I also note that, despite the majority’s reference to a failure-to-warn claim, ante, at 9–10, n. 15, petitioners have not advanced an actual failure-to-warn claim. Instead, the Court of Appeals treated petitioners’ claims for negligent testing and defective design and manufacture as “disguised claim[s] for failure to warn.” 332 F. 3d 323, 332–333 (CA5 2003). If petitioners offer no evidence on remand that Dow erred in the testing, design, or manufacture of Strongarm, these claims will fail on the merits. On that point, I take the majority to agree. Ante, at 9–10, n. 15.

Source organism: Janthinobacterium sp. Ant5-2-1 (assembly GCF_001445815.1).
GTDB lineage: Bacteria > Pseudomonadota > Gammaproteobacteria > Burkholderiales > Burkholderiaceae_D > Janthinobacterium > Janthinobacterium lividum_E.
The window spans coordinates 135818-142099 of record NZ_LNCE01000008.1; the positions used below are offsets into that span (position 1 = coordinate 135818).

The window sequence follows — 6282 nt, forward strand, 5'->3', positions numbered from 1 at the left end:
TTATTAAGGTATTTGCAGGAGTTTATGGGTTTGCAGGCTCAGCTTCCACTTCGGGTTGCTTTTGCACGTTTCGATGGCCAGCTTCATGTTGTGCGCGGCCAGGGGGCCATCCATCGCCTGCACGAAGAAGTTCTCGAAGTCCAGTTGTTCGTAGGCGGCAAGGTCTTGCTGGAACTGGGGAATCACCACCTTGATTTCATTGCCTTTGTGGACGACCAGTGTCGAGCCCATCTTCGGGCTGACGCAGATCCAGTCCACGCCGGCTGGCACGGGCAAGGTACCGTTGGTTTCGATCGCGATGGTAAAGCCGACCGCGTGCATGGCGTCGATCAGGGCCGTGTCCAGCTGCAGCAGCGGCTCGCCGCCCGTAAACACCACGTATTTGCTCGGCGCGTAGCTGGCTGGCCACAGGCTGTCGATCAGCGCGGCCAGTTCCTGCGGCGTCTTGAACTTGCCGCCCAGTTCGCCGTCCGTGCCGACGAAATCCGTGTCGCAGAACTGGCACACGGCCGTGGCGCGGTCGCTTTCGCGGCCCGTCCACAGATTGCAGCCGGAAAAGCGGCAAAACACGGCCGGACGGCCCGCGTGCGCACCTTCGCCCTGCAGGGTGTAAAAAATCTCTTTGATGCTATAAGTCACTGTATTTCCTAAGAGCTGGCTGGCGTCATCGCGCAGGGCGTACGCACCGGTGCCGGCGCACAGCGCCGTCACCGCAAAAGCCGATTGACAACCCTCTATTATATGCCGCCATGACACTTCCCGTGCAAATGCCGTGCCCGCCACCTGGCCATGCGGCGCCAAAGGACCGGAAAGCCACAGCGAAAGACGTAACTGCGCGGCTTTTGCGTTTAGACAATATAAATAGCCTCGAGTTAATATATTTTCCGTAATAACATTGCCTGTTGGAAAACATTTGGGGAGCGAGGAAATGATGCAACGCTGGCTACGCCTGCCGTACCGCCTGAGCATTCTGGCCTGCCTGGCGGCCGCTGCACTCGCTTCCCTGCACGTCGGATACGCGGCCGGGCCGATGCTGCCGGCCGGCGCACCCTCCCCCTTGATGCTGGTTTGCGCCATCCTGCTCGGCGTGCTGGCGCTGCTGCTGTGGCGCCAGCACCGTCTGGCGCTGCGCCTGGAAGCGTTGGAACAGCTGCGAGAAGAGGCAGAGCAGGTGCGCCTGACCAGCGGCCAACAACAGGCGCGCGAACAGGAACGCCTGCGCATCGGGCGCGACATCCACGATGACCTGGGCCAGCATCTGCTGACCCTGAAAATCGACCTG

We need go no further to resolve this case. The ordinary meaning of §136v(b)’s terms makes plain that some of petitioners’ state-law causes of action may be pre-empted. Yet the majority advances several arguments designed to tip the scales in favor of the States and against the Federal Government. These arguments, in addition to being unnecessary, are unpersuasive. For instance, the majority states that the presumption against pre-emption requires choosing the interpretation of §136v(b) that disfavors pre-emption. Ante , at 16–17. That presumption does not apply, however, when Congress has included within a statute an express pre-emption provision. See Cipollone v. Liggett Group, Inc., supra, at 545–546 ( Scalia, J. , concurring in judgment in part and dissenting in part); Nelson, Preemption, 86 Va. L. Rev. 225, 291–292, 298–303 (2000). Section 136v(b) is an explicit statement that FIFRA pre-empts some state-law claims. Thus, our task is to determine which state-law claims §136v(b) pre-empts, without slanting the inquiry in favor of either the Federal Government or the States.